Russia has agreed to delay implementing a contested law barring French champagne producers from labeling their bubbly “champagne” on bottles sold in Russia, French Trade Minister Frank Riester told AFP on Tuesday.
France, home of the original champagne, jealously guards its right to use the term and has been in talks with Moscow about the new law, which was signed by President Vladimir Putin in July.
“France has obtained a moratorium on the implementation of the Russian viticulture-wine law until Dec. 31,” Riester said in a written statement.
“It doesn’t resolve everything and we are determined to make permanent progress during the period in front of us,” he added.
The new Russian law on alcoholic beverages forbids the use of the Russian translation of champagne — “Shampanskoe” — on imported bottles.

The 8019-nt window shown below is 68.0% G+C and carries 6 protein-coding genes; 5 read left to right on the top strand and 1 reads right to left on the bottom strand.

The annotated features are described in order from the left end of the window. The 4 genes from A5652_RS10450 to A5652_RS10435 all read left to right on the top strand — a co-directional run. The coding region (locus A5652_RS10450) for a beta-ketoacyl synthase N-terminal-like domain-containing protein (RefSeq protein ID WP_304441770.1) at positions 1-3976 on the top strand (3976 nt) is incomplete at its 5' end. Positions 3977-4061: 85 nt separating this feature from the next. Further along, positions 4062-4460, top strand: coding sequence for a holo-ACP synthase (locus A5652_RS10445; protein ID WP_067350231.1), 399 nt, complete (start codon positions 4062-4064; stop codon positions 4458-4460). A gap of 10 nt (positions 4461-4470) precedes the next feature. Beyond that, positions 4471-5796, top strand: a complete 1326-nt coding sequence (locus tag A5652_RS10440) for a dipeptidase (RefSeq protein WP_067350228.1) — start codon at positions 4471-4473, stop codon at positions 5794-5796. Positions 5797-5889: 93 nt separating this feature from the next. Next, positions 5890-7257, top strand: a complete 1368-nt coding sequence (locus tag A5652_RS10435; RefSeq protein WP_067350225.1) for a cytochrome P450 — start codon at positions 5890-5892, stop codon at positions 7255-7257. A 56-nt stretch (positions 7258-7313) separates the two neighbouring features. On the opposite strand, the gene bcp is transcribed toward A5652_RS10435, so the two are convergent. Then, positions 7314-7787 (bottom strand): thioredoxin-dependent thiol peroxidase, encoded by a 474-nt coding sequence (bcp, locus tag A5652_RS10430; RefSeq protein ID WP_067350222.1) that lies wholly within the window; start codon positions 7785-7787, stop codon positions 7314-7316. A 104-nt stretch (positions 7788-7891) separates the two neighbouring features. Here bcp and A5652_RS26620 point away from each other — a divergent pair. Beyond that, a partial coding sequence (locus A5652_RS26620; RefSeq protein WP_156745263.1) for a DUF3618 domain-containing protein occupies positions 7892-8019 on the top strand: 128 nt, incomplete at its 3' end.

French producers can still use the word in French but only Russian producers of sparkling wines can use the term in Cyrillic — a move that caused outrage in France’s Champagne region.
Along with the United States and Haiti, Russia is one of few countries that have never recognized the word “champagne” as an exclusive term for sparkling wine made in the Champagne region of France.
Russia is the 15th biggest export market for French champagne, with 1.8 million bottles sold in the country in 2019.
The French champagne industry body recommended its members cease exporting to Russia in July, but it reversed the guidance in September as diplomatic talks between Paris and Moscow took place.